Crunchy Carpets said...

We had a great cake...it was very simple in look..with just some real flowers on the top...but inside..
Ooooh 3 layers of different Chocolate Mousse....it was soooo yummy.

I loved my wedding. The reception was just what I wanted it to be..a big party. The love and fun was intoxicating.

We had a formal churchy service though and that terrified my dh.

I think, if we had the money, I would love to do a wedding that was totally dh's vision. Something for him. He gave up a lot for me...and did a lot for me...trusted me.

Lawyer Mama said...

LOVE the cake!

My wedding (at 22 also) was a similar country club nightmare complete with poofy dress and big hair. Luckily our marriage is still going strong (and I say luckily because who in the hell knows themself well enough at 22 to get married?!?) but if I had to do it over again, I'D WANT THAT CAKE!

Can't wait to see what your "wedding present" is too!

Jenifer said...

I can relate to this post well. My first wedding was classic storybook. White dress with like a 15 foot train.... set us back thousands of dollars, and ended up meaning nothhing really. 6 months later it ended.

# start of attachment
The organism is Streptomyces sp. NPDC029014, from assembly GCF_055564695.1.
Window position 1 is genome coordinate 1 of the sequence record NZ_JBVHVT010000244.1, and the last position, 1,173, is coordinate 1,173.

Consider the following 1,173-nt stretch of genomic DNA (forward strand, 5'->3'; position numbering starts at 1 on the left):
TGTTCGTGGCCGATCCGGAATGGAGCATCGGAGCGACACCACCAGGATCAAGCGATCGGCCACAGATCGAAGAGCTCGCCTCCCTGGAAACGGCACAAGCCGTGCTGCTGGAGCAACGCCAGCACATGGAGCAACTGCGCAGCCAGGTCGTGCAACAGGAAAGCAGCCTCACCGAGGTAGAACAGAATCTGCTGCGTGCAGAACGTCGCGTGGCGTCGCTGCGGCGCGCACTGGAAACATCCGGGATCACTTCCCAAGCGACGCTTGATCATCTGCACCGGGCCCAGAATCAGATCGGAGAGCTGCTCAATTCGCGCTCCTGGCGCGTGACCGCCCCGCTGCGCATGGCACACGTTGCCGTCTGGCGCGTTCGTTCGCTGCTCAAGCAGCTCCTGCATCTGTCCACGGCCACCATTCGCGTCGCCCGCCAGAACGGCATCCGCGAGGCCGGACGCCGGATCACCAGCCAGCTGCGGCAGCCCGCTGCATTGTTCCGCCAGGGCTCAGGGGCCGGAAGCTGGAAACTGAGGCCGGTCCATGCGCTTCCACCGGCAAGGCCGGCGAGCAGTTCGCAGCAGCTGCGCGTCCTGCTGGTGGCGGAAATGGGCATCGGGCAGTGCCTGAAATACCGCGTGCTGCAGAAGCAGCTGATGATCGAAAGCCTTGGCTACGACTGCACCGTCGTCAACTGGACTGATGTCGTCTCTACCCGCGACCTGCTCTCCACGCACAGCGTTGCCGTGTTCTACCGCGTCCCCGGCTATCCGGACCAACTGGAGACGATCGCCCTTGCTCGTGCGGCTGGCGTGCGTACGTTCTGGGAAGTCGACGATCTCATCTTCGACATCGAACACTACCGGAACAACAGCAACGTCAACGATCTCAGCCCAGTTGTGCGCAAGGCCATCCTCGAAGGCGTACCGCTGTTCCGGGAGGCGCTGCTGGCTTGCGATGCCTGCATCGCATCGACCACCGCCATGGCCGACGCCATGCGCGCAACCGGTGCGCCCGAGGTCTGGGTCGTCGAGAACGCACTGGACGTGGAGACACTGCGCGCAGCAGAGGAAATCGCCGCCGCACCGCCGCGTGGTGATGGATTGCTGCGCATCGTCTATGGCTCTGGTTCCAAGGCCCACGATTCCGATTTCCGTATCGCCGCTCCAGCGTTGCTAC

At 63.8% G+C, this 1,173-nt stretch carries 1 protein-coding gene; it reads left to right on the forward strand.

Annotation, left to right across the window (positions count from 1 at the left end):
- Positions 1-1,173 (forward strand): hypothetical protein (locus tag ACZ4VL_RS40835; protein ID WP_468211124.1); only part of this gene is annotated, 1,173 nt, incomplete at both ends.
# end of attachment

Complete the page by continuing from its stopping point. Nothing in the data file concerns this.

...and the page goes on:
A year and a half later, I got married wearing a pink sweater and gray pants on a Thursday evening in the middle of our living room by a JP with about 10 close friends. By far the best day of my life....and it cost (well if you don't count our rings, they were the one thing I splurged on) about 50 bucks and 30 of that was for the marriage license.

Mrs. Chicky said...

I love that you wrote about this! My second (and last!) wedding was very similar, an anti-wedding if you will. I had such a good time but I was completely terrified from the proporsal until well after the honeymoon.

What I'm trying to say is: Been there, done that, know exactly where you're coming from. Oh, also? Love the cake.

Mommy off the Record said...

I loved reading this post. I felt like I was right there with you at your wedding!(Wish I were, too, cuz that cake looks just divine.)

I think if I were to do our wedding over again, I'd have it much smaller than I did. I mean, we only had about 110 guests, but if we were to do it over, I'd probably cut that in half.

And I completely agree that we tend to spend entirely too much on Christmas and weddings. Every year, I tell myself I'm going to spend less on gifts, but it never happens. Ugh. Habits are hard to break, I guess.

Kate said...

Gorgeous cake!

I had a very simple small wedding - all planned and executed within 6 weeks. It worked well that way - I don't know how people manage to cope with 18 month engagement periods - such a BIG build up to a wedding... but is it really preparing you for marriage?